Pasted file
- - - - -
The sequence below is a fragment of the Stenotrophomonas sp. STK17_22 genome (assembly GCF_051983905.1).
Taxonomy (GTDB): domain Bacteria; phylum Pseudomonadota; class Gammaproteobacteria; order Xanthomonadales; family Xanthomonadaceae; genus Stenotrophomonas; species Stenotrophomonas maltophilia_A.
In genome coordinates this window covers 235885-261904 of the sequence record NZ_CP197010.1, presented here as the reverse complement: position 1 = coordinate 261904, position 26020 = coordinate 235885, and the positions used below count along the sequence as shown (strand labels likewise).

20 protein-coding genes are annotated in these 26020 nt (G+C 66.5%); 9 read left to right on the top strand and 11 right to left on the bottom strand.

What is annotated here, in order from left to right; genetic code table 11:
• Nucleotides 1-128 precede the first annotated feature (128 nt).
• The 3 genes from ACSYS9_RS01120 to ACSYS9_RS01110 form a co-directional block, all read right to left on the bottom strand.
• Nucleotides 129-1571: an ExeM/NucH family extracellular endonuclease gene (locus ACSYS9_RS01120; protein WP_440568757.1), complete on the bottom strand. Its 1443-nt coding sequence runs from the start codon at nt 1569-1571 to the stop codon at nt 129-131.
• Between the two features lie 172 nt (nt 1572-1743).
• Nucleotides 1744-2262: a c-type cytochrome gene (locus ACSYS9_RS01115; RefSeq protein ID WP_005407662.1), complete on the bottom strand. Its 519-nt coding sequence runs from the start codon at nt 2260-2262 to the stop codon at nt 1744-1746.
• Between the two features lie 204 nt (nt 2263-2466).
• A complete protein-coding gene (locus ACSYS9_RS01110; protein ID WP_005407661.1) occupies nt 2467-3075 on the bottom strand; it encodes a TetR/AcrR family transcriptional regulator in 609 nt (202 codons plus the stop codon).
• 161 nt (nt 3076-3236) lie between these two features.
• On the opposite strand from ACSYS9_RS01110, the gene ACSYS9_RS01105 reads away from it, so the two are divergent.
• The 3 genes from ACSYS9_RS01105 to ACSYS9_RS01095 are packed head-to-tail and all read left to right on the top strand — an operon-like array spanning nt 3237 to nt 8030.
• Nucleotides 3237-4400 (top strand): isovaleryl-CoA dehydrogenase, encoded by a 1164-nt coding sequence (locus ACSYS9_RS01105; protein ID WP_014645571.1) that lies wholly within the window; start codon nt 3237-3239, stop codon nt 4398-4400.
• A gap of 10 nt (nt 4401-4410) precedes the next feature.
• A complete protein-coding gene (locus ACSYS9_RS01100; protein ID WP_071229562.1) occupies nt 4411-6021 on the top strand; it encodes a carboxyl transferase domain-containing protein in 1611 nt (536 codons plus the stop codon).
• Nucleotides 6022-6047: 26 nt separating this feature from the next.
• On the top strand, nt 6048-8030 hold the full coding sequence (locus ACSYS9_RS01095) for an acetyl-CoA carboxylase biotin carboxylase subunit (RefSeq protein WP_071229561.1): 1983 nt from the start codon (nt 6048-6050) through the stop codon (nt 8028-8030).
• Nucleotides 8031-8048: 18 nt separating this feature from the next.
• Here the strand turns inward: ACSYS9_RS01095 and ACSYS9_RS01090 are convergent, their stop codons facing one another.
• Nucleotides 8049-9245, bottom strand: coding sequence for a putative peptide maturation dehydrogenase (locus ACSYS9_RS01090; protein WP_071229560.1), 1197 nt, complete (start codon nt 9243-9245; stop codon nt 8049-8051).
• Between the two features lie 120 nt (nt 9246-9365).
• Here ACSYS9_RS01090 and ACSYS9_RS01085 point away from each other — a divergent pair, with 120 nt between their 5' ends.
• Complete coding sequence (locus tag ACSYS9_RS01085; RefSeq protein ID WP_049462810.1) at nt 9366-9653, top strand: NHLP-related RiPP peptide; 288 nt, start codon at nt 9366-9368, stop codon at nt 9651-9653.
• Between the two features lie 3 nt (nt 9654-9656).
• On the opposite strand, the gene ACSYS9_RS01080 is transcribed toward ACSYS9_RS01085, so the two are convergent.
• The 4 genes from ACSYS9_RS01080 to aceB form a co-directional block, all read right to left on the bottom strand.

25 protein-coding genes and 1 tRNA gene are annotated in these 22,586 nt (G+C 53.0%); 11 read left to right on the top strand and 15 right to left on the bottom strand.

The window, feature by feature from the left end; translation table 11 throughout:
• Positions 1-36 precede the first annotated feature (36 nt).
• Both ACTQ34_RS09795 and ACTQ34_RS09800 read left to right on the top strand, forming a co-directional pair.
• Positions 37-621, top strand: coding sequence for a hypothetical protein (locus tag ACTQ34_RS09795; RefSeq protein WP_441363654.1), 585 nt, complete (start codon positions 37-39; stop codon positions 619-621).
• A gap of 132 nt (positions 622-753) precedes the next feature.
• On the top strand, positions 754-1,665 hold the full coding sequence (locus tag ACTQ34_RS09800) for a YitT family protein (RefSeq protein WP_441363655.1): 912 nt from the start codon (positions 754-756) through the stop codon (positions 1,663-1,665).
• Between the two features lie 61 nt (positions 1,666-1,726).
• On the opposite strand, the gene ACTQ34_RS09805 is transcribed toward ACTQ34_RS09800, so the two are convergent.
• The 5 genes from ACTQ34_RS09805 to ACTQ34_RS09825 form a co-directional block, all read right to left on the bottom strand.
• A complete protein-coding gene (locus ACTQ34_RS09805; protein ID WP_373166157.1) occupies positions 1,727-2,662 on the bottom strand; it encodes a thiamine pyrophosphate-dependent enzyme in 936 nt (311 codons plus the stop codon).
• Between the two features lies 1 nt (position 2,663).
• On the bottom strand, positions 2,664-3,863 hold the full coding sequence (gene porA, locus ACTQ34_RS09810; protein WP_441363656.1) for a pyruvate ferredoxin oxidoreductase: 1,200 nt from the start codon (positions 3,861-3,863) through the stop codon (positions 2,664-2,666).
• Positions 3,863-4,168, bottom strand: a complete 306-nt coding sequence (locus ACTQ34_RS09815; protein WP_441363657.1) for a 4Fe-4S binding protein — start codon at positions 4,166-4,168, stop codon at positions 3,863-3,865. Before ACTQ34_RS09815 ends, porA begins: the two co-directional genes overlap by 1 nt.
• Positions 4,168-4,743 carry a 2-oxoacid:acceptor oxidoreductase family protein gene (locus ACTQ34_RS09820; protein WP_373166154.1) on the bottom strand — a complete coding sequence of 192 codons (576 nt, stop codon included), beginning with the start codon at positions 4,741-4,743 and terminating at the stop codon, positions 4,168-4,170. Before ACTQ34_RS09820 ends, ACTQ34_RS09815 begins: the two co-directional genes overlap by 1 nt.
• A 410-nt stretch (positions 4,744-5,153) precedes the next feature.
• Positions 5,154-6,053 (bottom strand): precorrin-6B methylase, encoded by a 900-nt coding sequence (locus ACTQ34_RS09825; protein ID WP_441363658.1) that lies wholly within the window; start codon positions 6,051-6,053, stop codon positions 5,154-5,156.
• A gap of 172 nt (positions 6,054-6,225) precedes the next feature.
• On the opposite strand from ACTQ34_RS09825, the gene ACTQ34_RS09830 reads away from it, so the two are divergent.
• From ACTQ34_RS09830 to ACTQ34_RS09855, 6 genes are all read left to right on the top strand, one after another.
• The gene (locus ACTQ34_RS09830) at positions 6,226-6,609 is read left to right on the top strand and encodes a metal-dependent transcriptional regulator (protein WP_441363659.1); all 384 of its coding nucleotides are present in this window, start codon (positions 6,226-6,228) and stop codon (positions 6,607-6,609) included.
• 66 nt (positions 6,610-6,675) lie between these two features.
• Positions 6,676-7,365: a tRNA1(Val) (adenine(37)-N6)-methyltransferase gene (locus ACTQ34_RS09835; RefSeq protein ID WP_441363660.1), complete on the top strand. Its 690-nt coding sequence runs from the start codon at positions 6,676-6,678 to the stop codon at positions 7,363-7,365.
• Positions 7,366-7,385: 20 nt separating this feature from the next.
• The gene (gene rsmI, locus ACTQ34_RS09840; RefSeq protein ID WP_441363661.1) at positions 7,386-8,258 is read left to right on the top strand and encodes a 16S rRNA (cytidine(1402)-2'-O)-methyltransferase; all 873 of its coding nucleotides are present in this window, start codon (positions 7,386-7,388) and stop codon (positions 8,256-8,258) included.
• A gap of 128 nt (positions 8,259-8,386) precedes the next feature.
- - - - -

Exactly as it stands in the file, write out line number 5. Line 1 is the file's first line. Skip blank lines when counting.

What is annotated here, in order from left to right; genetic code table 11: